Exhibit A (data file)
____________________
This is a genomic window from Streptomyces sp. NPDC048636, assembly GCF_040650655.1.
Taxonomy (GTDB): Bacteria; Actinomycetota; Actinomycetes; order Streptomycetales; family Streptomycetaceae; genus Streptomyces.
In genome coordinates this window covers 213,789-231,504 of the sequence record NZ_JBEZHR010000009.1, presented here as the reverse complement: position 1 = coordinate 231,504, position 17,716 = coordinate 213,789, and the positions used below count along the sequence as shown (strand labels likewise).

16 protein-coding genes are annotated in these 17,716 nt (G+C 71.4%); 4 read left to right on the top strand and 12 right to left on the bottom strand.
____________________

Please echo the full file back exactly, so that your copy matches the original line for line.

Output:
This is a genomic window from Streptomyces sp. NPDC048636, assembly GCF_040650655.1.
Taxonomy (GTDB): Bacteria; Actinomycetota; Actinomycetes; order Streptomycetales; family Streptomycetaceae; genus Streptomyces.
In genome coordinates this window covers 213,789-231,504 of the sequence record NZ_JBEZHR010000009.1, presented here as the reverse complement: position 1 = coordinate 231,504, position 17,716 = coordinate 213,789, and the positions used below count along the sequence as shown (strand labels likewise).

16 protein-coding genes are annotated in these 17,716 nt (G+C 71.4%); 4 read left to right on the top strand and 12 right to left on the bottom strand.